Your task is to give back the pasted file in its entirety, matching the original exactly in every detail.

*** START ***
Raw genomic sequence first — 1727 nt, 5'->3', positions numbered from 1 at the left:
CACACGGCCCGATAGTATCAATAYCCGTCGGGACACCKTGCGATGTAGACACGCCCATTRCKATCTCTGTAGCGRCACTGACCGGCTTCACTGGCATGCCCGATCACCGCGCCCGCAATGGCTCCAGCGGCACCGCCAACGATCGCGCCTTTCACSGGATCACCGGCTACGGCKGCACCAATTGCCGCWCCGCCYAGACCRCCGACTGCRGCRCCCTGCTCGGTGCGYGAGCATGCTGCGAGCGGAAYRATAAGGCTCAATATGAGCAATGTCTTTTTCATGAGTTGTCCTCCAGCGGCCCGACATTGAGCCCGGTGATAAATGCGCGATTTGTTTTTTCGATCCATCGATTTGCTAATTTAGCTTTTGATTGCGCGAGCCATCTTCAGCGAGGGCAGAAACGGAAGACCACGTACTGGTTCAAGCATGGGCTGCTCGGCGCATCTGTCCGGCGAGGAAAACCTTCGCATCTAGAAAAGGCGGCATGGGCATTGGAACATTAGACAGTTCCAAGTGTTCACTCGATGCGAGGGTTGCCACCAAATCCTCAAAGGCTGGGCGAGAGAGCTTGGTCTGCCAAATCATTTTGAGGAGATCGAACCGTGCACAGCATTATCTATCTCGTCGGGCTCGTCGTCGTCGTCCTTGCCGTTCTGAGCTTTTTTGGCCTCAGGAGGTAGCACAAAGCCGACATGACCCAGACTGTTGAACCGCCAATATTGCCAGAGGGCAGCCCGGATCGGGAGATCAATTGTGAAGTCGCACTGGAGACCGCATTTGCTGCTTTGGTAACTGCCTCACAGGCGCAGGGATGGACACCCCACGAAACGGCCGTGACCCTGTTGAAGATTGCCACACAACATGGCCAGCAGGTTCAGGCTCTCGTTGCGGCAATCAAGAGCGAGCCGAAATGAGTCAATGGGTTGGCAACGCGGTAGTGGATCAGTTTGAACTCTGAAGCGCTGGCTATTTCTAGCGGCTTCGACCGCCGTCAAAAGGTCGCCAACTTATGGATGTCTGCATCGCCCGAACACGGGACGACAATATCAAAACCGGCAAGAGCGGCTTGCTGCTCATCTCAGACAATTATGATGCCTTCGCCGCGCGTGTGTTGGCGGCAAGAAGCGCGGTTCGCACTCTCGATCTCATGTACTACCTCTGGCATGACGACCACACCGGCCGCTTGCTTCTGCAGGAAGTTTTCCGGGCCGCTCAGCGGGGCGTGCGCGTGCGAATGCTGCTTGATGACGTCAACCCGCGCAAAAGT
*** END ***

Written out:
Raw genomic sequence first — 1727 nt, 5'->3', positions numbered from 1 at the left:
CACACGGCCCGATAGTATCAATAYCCGTCGGGACACCKTGCGATGTAGACACGCCCATTRCKATCTCTGTAGCGRCACTGACCGGCTTCACTGGCATGCCCGATCACCGCGCCCGCAATGGCTCCAGCGGCACCGCCAACGATCGCGCCTTTCACSGGATCACCGGCTACGGCKGCACCAATTGCCGCWCCGCCYAGACCRCCGACTGCRGCRCCCTGCTCGGTGCGYGAGCATGCTGCGAGCGGAAYRATAAGGCTCAATATGAGCAATGTCTTTTTCATGAGTTGTCCTCCAGCGGCCCGACATTGAGCCCGGTGATAAATGCGCGATTTGTTTTTTCGATCCATCGATTTGCTAATTTAGCTTTTGATTGCGCGAGCCATCTTCAGCGAGGGCAGAAACGGAAGACCACGTACTGGTTCAAGCATGGGCTGCTCGGCGCATCTGTCCGGCGAGGAAAACCTTCGCATCTAGAAAAGGCGGCATGGGCATTGGAACATTAGACAGTTCCAAGTGTTCACTCGATGCGAGGGTTGCCACCAAATCCTCAAAGGCTGGGCGAGAGAGCTTGGTCTGCCAAATCATTTTGAGGAGATCGAACCGTGCACAGCATTATCTATCTCGTCGGGCTCGTCGTCGTCGTCCTTGCCGTTCTGAGCTTTTTTGGCCTCAGGAGGTAGCACAAAGCCGACATGACCCAGACTGTTGAACCGCCAATATTGCCAGAGGGCAGCCCGGATCGGGAGATCAATTGTGAAGTCGCACTGGAGACCGCATTTGCTGCTTTGGTAACTGCCTCACAGGCGCAGGGATGGACACCCCACGAAACGGCCGTGACCCTGTTGAAGATTGCCACACAACATGGCCAGCAGGTTCAGGCTCTCGTTGCGGCAATCAAGAGCGAGCCGAAATGAGTCAATGGGTTGGCAACGCGGTAGTGGATCAGTTTGAACTCTGAAGCGCTGGCTATTTCTAGCGGCTTCGACCGCCGTCAAAAGGTCGCCAACTTATGGATGTCTGCATCGCCCGAACACGGGACGACAATATCAAAACCGGCAAGAGCGGCTTGCTGCTCATCTCAGACAATTATGATGCCTTCGCCGCGCGTGTGTTGGCGGCAAGAAGCGCGGTTCGCACTCTCGATCTCATGTACTACCTCTGGCATGACGACCACACCGGCCGCTTGCTTCTGCAGGAAGTTTTCCGGGCCGCTCAGCGGGGCGTGCGCGTGCGAATGCTGCTTGATGACGTCAACCCGCGCAAAAGT